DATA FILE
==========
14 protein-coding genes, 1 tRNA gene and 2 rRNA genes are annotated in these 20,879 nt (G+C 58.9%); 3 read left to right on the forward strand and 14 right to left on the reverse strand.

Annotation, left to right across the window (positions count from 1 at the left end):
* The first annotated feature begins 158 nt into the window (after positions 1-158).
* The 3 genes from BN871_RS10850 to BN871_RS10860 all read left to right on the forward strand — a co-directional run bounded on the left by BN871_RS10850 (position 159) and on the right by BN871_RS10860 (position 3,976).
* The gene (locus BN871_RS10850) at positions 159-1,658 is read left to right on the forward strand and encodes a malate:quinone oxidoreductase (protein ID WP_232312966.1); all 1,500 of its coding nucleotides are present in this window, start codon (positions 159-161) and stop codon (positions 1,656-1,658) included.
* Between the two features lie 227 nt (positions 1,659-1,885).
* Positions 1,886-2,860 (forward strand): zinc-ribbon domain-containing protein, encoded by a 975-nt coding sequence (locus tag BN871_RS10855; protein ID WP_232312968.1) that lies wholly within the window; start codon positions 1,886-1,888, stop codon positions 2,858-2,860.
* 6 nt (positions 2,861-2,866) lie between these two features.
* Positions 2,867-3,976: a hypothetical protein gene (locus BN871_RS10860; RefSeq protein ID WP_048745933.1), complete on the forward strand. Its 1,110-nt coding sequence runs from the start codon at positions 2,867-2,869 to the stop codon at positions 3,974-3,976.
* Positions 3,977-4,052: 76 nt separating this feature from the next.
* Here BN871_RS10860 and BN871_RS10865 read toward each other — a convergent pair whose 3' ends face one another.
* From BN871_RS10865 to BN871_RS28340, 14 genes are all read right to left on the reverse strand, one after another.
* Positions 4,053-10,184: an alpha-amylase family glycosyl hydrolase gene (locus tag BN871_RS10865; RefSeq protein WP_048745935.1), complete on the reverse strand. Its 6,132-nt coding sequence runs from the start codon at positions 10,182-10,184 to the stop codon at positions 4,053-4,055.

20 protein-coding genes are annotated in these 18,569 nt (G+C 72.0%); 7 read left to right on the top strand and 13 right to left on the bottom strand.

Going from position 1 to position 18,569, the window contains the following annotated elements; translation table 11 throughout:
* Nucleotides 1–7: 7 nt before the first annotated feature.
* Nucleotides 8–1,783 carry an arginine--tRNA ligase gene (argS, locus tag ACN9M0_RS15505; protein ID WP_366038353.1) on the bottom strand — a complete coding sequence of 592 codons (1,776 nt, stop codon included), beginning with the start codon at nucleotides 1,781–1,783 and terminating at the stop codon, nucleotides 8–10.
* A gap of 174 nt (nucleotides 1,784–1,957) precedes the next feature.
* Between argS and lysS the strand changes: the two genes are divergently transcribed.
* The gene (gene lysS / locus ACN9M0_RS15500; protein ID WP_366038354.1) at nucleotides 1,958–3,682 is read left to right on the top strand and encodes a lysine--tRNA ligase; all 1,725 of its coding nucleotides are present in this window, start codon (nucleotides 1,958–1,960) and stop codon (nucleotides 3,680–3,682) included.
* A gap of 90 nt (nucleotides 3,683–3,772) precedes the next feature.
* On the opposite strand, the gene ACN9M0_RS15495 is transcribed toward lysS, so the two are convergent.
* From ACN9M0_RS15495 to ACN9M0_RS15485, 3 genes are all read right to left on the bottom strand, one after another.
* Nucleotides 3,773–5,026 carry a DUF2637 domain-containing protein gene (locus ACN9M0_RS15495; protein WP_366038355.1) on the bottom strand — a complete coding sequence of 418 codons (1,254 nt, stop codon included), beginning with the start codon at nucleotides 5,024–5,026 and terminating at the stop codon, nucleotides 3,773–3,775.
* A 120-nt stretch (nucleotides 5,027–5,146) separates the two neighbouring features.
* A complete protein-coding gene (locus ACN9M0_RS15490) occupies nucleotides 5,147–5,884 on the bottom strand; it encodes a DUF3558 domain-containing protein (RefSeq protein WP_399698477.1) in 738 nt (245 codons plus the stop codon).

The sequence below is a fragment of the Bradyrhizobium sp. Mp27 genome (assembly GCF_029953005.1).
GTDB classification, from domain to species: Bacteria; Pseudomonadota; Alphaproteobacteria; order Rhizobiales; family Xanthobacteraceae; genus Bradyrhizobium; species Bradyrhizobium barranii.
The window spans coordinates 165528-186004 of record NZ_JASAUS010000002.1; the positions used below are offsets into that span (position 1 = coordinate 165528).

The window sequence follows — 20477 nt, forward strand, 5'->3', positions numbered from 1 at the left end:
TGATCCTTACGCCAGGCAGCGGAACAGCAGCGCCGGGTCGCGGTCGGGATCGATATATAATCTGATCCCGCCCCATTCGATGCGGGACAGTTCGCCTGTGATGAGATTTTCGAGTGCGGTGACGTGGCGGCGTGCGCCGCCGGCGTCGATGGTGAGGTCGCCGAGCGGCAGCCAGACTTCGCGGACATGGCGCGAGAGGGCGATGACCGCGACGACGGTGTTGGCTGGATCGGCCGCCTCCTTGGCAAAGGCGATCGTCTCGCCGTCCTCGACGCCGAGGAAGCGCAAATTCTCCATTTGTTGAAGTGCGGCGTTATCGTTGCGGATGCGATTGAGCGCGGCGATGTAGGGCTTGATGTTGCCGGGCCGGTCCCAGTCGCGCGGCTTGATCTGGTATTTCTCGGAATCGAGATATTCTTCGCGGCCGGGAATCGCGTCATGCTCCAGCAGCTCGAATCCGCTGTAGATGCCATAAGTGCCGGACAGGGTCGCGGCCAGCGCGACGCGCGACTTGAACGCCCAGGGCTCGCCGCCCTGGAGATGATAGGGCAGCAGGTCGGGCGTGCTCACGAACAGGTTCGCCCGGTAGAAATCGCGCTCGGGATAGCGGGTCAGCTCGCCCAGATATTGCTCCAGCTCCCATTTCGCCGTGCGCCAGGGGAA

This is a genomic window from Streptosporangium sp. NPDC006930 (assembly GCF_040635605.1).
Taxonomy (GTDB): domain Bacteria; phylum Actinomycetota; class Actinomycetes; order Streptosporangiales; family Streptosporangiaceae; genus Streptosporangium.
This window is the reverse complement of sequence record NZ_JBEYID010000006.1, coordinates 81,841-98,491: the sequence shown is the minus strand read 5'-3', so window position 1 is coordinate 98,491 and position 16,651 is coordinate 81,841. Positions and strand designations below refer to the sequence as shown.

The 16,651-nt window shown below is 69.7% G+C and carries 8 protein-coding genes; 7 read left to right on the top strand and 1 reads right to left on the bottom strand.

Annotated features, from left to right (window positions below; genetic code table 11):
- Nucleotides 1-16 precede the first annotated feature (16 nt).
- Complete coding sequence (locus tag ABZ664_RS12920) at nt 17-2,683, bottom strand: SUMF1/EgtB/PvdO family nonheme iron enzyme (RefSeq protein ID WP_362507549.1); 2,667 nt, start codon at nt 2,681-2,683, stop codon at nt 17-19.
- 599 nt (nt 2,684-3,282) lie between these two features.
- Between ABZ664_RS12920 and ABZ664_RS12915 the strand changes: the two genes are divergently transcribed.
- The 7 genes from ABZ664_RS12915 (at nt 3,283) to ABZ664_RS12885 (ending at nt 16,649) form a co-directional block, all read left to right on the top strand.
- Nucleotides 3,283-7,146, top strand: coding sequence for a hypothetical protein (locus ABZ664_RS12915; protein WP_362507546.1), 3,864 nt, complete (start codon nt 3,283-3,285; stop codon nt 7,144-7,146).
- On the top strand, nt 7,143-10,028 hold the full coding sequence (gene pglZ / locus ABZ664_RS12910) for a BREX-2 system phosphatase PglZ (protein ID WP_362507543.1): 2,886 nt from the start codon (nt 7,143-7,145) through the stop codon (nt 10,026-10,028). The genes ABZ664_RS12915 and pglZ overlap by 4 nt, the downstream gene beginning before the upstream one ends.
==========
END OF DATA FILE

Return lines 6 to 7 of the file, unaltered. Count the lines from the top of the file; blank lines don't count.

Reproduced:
* Between the two features lie 227 nt (positions 1,659-1,885).
* Positions 1,886-2,860 (forward strand): zinc-ribbon domain-containing protein, encoded by a 975-nt coding sequence (locus tag BN871_RS10855; protein ID WP_232312968.1) that lies wholly within the window; start codon positions 1,886-1,888, stop codon positions 2,858-2,860.